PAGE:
A comparison of substance abuse and violence in the prediction of long-term rehabilitation outcomes after traumatic brain injury

Ohio Regional Traumatic Brain Injury Model System, Department of Physical Medicine and Rehabilitation, Ohio State University, Columbus, OH, USA.
Archives of Physical Medicine and Rehabilitation (Impact Factor: 2.57). 06/2001; 82(5):571-7. DOI: 10.1053/apmr.2001.22340
Source: PubMed


To determine the relative contributions of substance abuse history and violent etiology to the prediction of outcomes for individuals who sustained a traumatic brain injury (TBI) requiring inpatient rehabilitation.
Longitudinal study of outcomes 1 year postdischarge from rehabilitation.
Specialized TBI acute rehabilitation unit.
Three hundred fifty-one individuals consecutively admitted for rehabilitation.
Gathered data from patients' medical records (including etiology of injury, initial Glasgow Coma Scale scores, and FIMtrade mark instrument scores at discharge), demographic details, and history of substance abuse; phone and mail survey data from individuals (Satisfaction with Life Scale [SWLS]; Community Integration Questionnaire [CIQ]).
CIQ and SWLS; relative contributions of injury etiology, demographic and injury-related dependent variables, and substance abuse history to predictive model.
Almost 80% of persons with injuries from violence-related causes had a history of substance abuse. Substance abuse was found to contribute to the prediction of life satisfacton and productivity, while violent etiology was not a significant contributor to predictive models.
Substance abuse history proved to be a strong predictor of long-term outcomes, while violent etiology of injury was less influential. The results of this study emphasize the need to include substance abuse history in all studies of outcomes after TBI, and to increase prevention efforts to limit the effects of such a history.

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    • "Traumatic brain injury (TBI) and substance use disorders (SUDs) frequently co-occur. Individuals with histories of alcohol or other drug use are at greater risk for sustaining TBI, and individuals with TBI frequently misuse substances pre-and post-injury [1] [2] [3] [4] [5] [6]. Research suggests that members of general population who consume alcohol are at four times the risk of sustaining a TBI than those who do not [2]. "
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    ABSTRACT: Traumatic brain injury (TBI) and substance use disorders (SUDs) frequently co-occur. Individuals with histories of alcohol or other drug use are at greater risk for sustaining TBI, and individuals with TBI frequently misuse substances before and after injury. Further, a growing body of literature supports the relationship between comorbid histories of mild TBI (mTBI) and SUDs and negative outcomes. Alcohol and other drug use are strongly associated with risk taking. Disinhibition, impaired executive function, and/or impulsivity as a result of mTBI also contribute to an individual's proclivity towards risk-taking. Risk-taking behavior may therefore, be a direct result of SUD and/or history of mTBI, and risky behaviors may predispose individuals for subsequent injury or continued use of substances. Based on these findings, evaluation of risk-taking behavior associated with the co-occurrence of SUD and mTBI should be a standard clinical practice. Interventions aimed at reducing risky behavior among members of this population may assist in decreasing negative outcomes. A novel intervention (Substance Use and Traumatic Brain Injury Risk Reduction and Prevention (STRRP)) for reducing and preventing risky behaviors among individuals with co-occurring mTBI and SUD is presented. Areas for further research are discussed.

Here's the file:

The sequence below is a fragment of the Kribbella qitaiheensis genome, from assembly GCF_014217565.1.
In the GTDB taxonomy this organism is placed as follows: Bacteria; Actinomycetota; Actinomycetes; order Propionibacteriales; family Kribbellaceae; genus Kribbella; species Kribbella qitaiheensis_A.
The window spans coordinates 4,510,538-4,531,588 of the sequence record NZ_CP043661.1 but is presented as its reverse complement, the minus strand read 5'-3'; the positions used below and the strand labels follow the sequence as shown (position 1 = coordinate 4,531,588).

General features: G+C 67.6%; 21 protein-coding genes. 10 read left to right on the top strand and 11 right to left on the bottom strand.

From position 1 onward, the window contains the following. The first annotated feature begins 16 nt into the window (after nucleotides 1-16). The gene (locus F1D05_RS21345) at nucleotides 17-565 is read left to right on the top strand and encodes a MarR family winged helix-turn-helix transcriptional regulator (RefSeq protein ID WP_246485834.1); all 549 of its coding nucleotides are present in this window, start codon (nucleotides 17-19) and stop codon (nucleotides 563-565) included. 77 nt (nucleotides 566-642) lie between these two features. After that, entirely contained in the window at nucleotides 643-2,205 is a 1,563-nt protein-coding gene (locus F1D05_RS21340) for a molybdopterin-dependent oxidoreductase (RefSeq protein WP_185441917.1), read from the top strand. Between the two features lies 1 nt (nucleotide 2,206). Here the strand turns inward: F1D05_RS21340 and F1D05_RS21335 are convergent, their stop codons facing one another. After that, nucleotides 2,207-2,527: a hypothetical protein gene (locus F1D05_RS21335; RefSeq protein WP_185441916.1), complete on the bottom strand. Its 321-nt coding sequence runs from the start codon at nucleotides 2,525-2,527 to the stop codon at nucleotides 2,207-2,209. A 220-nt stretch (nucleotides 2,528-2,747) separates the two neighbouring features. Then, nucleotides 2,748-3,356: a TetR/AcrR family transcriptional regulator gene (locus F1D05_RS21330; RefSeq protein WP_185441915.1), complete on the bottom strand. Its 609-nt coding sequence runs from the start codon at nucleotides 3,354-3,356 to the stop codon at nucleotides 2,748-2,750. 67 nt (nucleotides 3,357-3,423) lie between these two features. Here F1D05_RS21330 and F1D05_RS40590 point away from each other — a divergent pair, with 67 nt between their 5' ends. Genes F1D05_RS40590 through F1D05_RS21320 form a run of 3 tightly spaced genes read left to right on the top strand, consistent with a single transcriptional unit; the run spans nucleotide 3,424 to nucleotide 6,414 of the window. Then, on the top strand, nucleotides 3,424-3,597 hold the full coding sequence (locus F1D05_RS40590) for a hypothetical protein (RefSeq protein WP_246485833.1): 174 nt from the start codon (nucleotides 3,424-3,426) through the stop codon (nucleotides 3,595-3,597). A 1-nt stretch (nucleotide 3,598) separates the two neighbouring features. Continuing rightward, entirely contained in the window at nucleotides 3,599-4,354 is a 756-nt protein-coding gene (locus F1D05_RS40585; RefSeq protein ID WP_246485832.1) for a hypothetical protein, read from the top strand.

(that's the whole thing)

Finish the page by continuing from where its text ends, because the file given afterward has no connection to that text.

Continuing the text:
05/2012; 2012:174579. DOI:10.1155/2012/174579
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    • "Another possibility is socioeconomic factors could influence psychological outcomes following violent TBI. As noted previously, risk for violence in general as well as violence resulting in TBI is higher for those of lower SES (Bogner et al., 2001; Harrison-Felix et al., 1998). Numerous studies have examined the relationship between SES and risk for psychiatric illness, with many finding higher rates of psychiatric disorders among those of lower SES (Holzer et al., 1986; Kessler et al., 1994; Ostler et al., 2001; Weich & Lewis, 1998), including symptoms of depression and anxiety (Bruce, Takeuchi, & Leaf, 1991; Gallo & Matthews, 1999; Ross, 2000). "
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